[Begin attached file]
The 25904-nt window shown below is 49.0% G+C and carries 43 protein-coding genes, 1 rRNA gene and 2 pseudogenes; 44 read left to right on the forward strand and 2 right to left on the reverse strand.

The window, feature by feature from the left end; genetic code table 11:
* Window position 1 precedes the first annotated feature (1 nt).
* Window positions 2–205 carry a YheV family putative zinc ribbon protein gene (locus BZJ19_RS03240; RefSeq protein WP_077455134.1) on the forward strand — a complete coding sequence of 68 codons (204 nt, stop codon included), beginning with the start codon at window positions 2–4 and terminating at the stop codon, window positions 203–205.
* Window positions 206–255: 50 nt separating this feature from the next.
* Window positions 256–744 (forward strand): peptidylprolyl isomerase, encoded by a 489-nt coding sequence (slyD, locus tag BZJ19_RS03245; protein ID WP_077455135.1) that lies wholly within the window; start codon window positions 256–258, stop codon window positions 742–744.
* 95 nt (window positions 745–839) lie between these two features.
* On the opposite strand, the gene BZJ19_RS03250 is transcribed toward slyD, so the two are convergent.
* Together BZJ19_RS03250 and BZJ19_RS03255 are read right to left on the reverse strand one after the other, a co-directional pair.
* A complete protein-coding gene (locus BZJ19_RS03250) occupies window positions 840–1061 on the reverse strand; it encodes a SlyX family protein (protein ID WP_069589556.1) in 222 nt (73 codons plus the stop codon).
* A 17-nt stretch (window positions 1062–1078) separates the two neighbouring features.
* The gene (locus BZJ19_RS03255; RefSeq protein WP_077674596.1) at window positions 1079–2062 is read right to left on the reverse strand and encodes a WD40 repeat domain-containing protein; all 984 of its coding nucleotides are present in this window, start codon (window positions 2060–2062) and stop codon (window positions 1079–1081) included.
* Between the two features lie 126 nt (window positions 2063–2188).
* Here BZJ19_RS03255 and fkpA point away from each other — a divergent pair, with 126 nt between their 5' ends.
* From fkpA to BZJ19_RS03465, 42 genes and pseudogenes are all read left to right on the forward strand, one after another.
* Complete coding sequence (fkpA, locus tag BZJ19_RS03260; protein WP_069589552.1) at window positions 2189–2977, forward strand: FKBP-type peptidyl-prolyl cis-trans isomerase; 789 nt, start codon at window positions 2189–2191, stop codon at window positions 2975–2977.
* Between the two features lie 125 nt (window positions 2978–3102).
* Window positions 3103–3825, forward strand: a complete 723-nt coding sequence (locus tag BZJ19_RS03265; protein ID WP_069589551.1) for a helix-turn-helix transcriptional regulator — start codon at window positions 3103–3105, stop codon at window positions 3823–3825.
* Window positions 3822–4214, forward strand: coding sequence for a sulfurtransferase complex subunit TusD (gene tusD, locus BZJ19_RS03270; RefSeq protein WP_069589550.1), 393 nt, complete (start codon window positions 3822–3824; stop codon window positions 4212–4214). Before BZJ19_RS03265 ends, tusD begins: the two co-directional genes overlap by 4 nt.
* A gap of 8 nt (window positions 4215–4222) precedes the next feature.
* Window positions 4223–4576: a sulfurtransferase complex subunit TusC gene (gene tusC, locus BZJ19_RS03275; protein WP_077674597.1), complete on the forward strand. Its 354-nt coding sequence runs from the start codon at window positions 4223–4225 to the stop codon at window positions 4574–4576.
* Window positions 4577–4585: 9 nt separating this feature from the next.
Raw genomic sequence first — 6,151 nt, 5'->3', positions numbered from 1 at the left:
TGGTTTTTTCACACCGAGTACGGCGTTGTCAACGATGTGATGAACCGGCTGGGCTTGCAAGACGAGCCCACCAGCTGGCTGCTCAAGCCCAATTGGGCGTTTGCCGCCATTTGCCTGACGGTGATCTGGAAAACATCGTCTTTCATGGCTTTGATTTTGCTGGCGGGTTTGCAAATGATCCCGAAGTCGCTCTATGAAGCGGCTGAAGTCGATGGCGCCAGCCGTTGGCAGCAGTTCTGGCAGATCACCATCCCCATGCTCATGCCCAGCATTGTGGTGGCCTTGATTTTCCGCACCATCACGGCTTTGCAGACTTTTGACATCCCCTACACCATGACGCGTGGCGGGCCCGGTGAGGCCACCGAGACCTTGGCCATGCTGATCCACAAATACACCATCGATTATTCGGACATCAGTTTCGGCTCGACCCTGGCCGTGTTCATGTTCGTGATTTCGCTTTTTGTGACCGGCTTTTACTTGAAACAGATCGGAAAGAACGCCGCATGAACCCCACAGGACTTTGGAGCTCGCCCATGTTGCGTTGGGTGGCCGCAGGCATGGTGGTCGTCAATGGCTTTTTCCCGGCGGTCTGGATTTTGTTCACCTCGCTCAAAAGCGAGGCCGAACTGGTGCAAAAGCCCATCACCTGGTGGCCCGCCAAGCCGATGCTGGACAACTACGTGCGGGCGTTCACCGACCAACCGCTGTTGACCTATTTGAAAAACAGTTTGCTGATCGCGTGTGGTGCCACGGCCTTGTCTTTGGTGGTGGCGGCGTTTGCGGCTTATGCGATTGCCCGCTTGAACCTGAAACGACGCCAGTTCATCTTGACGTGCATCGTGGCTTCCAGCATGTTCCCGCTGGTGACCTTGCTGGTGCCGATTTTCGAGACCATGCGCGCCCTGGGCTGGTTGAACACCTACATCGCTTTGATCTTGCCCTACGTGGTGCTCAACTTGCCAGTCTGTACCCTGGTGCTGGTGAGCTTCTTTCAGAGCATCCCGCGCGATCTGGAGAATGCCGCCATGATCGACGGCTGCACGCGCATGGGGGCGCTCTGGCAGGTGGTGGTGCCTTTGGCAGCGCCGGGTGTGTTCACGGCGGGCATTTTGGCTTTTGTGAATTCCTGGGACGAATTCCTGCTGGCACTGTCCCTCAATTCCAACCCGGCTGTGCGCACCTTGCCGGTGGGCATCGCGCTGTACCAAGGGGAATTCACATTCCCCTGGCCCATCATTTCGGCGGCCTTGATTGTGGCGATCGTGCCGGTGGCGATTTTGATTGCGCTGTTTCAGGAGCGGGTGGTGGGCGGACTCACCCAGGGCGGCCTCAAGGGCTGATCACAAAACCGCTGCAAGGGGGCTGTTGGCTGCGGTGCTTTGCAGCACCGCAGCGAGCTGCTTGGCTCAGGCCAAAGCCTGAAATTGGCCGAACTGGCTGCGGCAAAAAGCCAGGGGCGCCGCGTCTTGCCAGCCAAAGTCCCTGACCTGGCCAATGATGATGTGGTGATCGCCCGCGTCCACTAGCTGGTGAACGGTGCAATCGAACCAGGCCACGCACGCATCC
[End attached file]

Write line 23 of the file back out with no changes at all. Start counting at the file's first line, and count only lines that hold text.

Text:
Raw genomic sequence first — 6,151 nt, 5'->3', positions numbered from 1 at the left: